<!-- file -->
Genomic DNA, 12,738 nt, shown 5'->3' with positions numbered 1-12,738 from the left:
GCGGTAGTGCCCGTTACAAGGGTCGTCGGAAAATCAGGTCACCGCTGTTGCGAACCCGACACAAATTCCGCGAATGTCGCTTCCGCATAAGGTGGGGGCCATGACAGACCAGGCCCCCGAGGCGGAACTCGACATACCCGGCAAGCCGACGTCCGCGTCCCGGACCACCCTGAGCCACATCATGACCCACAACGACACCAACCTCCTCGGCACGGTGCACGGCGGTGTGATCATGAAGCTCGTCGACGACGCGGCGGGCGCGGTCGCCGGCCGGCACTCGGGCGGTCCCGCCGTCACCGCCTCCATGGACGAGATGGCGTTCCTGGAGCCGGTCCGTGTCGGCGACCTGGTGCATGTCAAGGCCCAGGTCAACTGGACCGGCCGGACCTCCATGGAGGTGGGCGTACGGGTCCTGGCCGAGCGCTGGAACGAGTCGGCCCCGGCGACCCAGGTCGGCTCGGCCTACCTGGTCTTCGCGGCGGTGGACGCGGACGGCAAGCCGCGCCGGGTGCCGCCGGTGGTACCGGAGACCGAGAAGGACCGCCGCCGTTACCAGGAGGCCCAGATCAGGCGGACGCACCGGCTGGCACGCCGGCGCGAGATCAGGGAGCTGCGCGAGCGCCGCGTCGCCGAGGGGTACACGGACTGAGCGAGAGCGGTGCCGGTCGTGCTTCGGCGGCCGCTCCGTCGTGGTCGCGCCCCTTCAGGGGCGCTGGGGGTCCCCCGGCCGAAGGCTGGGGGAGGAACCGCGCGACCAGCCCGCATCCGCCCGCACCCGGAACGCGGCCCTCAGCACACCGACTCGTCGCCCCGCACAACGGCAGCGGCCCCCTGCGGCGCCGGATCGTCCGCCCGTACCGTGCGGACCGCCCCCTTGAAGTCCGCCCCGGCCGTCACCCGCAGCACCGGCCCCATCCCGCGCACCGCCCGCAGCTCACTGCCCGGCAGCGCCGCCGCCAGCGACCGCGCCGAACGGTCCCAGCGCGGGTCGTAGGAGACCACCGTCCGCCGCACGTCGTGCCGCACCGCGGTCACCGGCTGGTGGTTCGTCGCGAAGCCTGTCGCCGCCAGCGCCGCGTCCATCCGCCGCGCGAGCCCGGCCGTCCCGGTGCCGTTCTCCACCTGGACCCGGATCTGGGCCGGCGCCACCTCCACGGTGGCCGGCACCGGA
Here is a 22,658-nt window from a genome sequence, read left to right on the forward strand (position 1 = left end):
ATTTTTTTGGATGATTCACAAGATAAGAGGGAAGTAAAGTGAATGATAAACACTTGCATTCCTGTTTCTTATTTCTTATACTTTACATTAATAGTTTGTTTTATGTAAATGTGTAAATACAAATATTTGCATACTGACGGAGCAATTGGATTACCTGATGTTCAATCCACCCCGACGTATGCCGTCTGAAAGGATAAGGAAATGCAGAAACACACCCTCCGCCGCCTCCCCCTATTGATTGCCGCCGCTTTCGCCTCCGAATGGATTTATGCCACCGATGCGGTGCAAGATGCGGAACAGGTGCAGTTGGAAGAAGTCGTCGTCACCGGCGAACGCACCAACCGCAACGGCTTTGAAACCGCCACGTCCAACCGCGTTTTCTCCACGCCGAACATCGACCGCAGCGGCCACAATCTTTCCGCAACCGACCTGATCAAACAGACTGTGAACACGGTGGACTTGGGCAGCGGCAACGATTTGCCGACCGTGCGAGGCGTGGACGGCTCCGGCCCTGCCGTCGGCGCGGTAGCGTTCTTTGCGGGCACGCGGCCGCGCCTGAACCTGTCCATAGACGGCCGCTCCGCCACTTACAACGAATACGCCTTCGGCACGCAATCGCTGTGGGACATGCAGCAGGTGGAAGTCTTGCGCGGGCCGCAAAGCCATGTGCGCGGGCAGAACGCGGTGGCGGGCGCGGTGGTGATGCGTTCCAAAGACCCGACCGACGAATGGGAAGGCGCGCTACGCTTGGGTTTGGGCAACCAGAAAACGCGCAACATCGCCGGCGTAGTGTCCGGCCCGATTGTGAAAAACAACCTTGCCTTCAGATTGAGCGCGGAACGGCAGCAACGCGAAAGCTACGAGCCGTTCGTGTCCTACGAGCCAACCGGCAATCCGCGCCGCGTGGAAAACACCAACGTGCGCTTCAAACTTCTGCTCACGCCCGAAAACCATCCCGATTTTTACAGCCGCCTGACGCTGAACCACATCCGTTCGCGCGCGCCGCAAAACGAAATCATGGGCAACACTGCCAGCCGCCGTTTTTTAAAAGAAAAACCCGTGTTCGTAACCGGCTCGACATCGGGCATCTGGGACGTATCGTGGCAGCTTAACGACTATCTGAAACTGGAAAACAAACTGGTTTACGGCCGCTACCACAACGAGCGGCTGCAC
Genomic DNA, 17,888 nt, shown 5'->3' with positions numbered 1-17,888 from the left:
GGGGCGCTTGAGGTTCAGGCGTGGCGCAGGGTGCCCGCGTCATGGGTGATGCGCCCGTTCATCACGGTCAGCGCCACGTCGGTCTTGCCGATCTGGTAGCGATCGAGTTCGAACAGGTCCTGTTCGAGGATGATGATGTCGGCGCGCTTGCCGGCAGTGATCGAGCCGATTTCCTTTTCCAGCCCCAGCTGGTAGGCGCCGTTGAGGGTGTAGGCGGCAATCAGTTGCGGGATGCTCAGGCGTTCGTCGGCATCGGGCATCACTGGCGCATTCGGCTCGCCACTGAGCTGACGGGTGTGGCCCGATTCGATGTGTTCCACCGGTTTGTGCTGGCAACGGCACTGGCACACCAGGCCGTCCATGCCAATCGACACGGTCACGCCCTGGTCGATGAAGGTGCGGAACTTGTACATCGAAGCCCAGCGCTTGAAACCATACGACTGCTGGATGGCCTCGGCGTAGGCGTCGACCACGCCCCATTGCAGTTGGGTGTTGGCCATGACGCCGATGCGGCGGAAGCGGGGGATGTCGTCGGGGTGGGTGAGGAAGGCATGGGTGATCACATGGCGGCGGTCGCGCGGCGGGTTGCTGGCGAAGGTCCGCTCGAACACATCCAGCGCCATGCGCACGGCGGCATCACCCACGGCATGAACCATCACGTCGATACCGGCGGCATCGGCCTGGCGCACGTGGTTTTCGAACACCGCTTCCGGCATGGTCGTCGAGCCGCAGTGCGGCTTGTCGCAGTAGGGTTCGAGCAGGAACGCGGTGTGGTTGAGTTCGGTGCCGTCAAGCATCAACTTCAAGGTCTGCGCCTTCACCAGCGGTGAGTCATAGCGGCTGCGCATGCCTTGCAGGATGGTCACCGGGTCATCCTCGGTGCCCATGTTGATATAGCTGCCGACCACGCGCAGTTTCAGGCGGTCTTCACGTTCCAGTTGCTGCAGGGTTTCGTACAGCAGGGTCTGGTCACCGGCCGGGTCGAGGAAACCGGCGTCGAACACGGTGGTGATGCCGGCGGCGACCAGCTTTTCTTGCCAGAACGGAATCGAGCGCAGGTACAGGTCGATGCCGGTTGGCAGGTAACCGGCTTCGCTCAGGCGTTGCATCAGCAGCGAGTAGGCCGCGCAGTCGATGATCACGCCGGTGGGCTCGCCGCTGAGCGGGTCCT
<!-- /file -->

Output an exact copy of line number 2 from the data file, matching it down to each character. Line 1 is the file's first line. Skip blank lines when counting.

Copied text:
GCGGTAGTGCCCGTTACAAGGGTCGTCGGAAAATCAGGTCACCGCTGTTGCGAACCCGACACAAATTCCGCGAATGTCGCTTCCGCATAAGGTGGGGGCCATGACAGACCAGGCCCCCGAGGCGGAACTCGACATACCCGGCAAGCCGACGTCCGCGTCCCGGACCACCCTGAGCCACATCATGACCCACAACGACACCAACCTCCTCGGCACGGTGCACGGCGGTGTGATCATGAAGCTCGTCGACGACGCGGCGGGCGCGGTCGCCGGCCGGCACTCGGGCGGTCCCGCCGTCACCGCCTCCATGGACGAGATGGCGTTCCTGGAGCCGGTCCGTGTCGGCGACCTGGTGCATGTCAAGGCCCAGGTCAACTGGACCGGCCGGACCTCCATGGAGGTGGGCGTACGGGTCCTGGCCGAGCGCTGGAACGAGTCGGCCCCGGCGACCCAGGTCGGCTCGGCCTACCTGGTCTTCGCGGCGGTGGACGCGGACGGCAAGCCGCGCCGGGTGCCGCCGGTGGTACCGGAGACCGAGAAGGACCGCCGCCGTTACCAGGAGGCCCAGATCAGGCGGACGCACCGGCTGGCACGCCGGCGCGAGATCAGGGAGCTGCGCGAGCGCCGCGTCGCCGAGGGGTACACGGACTGAGCGAGAGCGGTGCCGGTCGTGCTTCGGCGGCCGCTCCGTCGTGGTCGCGCCCCTTCAGGGGCGCTGGGGGTCCCCCGGCCGAAGGCTGGGGGAGGAACCGCGCGACCAGCCCGCATCCGCCCGCACCCGGAACGCGGCCCTCAGCACACCGACTCGTCGCCCCGCACAACGGCAGCGGCCCCCTGCGGCGCCGGATCGTCCGCCCGTACCGTGCGGACCGCCCCCTTGAAGTCCGCCCCGGCCGTCACCCGCAGCACCGGCCCCATCCCGCGCACCGCCCGCAGCTCACTGCCCGGCAGCGCCGCCGCCAGCGACCGCGCCGAACGGTCCCAGCGCGGGTCGTAGGAGACCACCGTCCGCCGCACGTCGTGCCGCACCGCGGTCACCGGCTGGTGGTTCGTCGCGAAGCCTGTCGCCGCCAGCGCCGCGTCCATCCGCCGCGCGAGCCCGGCCGTCCCGGTGCCGTTCTCCACCTGGACCCGGATCTGGGCCGGCGCCACCTCCACGGTGGCCGGCACCGGA